34. 34. 34Led byCCAFS Data Management Strategy- Make available quality-assured “Data+” to potential users now andwell into the future- Encourage harmonization so that different data can be broughttogether to enrich understanding of processes, outcomes, impacts- Set out a pathway for building a useful, complete and accessiblerepository of data for future research- To guide CCAFS in designing and implementing data supportmechanismsData generated by research plus documentation that enables them to be used infuture (e.g. methods for data collection/generation, computer programs for dataprocessing, data quality assessment, metadata)
  35. 35. 35Led byEnabling a data sharing culture- Promote the benefits of bettermanaging and sharing data (increasedvisibility, reputation) and documentwhere possible (data download stats)- Reflect “publishing” of data and toolsin performance assessment- Promote international citationstandards for data- Develop improved metadata and data“self-documenting” technologies
  36. 36. 36Led byBaseline Surveys:Documenting regional challenges and local knowledge36 sites, 252 villages, with 5,040householdsBetter understanding of local andregional differences to guideselection of best-bet technologiesClarifies social differentiation ofaccess to natural resources andinfrastructure through participatoryinterpretation of satellite imageryFormal baseline for future programassessment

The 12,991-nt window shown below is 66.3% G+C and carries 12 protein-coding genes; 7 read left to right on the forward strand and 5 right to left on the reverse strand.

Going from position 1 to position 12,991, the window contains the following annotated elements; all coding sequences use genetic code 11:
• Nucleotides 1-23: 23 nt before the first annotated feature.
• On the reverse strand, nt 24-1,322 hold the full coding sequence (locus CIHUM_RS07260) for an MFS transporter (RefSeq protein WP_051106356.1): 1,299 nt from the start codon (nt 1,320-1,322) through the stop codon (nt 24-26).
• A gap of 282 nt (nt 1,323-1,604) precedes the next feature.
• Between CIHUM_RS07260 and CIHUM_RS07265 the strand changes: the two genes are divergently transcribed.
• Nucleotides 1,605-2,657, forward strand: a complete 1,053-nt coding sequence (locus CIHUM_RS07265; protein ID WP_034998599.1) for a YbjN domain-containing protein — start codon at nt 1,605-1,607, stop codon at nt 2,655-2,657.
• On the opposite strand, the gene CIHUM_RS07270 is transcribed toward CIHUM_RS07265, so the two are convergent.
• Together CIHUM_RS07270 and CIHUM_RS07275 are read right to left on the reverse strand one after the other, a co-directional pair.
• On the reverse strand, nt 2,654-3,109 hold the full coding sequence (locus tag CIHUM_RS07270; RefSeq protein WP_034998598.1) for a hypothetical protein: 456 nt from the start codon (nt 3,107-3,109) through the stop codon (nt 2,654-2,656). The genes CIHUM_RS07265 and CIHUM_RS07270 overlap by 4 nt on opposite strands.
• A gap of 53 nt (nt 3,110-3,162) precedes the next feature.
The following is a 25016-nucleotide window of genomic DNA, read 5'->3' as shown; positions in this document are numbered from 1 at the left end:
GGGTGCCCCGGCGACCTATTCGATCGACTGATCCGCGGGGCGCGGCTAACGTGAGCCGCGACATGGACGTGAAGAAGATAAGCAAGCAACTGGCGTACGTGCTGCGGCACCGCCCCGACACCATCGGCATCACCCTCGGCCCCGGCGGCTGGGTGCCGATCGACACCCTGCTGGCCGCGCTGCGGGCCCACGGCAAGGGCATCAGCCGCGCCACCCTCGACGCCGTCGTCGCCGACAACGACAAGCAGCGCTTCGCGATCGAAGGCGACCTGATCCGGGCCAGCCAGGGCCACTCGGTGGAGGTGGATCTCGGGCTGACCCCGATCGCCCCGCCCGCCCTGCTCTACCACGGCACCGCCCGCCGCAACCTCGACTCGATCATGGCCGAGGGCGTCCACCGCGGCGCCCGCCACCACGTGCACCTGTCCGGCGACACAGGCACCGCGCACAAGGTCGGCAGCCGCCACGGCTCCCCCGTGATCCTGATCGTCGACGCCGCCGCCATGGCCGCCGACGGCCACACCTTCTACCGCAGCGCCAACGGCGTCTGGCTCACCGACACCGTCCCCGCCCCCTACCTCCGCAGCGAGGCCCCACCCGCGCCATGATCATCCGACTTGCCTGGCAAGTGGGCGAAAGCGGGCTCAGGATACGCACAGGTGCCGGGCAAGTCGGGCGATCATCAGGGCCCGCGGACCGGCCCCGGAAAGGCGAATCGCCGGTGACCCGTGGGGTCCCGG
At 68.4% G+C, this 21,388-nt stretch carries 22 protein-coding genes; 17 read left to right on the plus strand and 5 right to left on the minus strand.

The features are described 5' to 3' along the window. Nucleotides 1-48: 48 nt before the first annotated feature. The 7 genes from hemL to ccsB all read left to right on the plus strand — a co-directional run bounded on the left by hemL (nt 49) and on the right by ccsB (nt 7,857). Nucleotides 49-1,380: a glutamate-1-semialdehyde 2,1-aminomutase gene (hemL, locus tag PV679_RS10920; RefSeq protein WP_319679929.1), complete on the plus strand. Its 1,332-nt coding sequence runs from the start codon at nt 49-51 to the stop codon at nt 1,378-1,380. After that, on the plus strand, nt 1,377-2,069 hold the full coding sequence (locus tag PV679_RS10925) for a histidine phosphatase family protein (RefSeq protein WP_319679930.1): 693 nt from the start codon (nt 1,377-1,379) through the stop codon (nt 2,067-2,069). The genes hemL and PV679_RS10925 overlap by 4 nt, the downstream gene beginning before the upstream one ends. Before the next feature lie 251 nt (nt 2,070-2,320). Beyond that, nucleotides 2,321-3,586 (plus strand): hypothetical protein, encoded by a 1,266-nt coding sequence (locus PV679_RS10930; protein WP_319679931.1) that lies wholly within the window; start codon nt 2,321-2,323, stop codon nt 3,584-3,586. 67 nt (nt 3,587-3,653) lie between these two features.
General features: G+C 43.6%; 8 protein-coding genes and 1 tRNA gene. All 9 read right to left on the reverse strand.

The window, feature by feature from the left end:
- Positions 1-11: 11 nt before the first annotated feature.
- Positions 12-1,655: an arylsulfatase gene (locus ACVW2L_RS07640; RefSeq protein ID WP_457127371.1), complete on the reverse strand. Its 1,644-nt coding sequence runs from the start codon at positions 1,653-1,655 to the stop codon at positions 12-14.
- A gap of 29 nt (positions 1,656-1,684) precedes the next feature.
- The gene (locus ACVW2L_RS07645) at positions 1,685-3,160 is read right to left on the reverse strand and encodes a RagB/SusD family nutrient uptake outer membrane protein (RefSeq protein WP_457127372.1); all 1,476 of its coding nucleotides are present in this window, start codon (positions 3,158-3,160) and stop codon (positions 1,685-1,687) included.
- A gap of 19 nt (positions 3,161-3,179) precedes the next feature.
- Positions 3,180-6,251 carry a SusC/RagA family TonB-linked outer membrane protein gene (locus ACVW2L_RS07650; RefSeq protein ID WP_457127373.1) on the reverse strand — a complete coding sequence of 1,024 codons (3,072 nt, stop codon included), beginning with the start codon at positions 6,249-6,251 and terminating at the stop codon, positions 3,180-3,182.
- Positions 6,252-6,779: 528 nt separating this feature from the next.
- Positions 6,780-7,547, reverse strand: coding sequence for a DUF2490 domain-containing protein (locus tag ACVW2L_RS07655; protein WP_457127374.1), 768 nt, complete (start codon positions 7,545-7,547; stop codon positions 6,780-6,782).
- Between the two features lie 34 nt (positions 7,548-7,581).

37. 37. 37Led byPublic data!4517 trials20000 varieties/racesCalibration, validation of cropmodelsExploration and testing ofadaptation options- Genetic improvement- On-farm managementpracticesAssess technology transferoptionsBuild “adaptation packages”Agtrialshttp://agtrials.orgPartners:CIAT – beans, forages, cassavaTSBF – maize (AfSIS)CIP – potatoes, sweet potatoesBioversity – bananasICRISAT – sorghum, millet, groundnutsICARDA – lentils, faba beans, barley, durum wheat, chickpeasILRI – animal trialsIRRI – riceAfricaRice – riceIITA – cassavaGeneration Challenge Programme – CropOntologyIER (Mali) – sorghum, milletARC (South Africa) – beansMonsanto – maizeAgMIP – crop model validation trialsMACCSUR (FACCE JPI) – crop model validation trials
  38. 38. 38Led byCCAFS-Climate.orgHouses global datasets of downscaled climate change projectionsfor impact assessment studies. Data have been produced byseveral CG centres using different methods.
  39. 39. 39Led byAMKN PlatformThe Adaptation and Mitigation Knowledge Network: a platform for accessing andsharing agricultural adaptation and mitigation knowledge. Use for aggregating,visualising and interconnecting research outputs from CCAFS and partners.
  40. 40. 40Led byData and Knowledge PortalsClimate information (• 27,000 visitors• Users downloaded over 28 terabytes ofclimate data• Data cited 37 times in peer-reviewedjournal articlesAgricultural evaluation information (• 6,300 total visits• Over 3,000 files were uploaded• Users downloaded 8.33 gigabytes of dataSocio-economic information (Dataverse –Baseline Surveys)• Over 3000 total downloads of CCAFSBaseline Data
  41. 41. 41Led by
  42. 42. 42Led by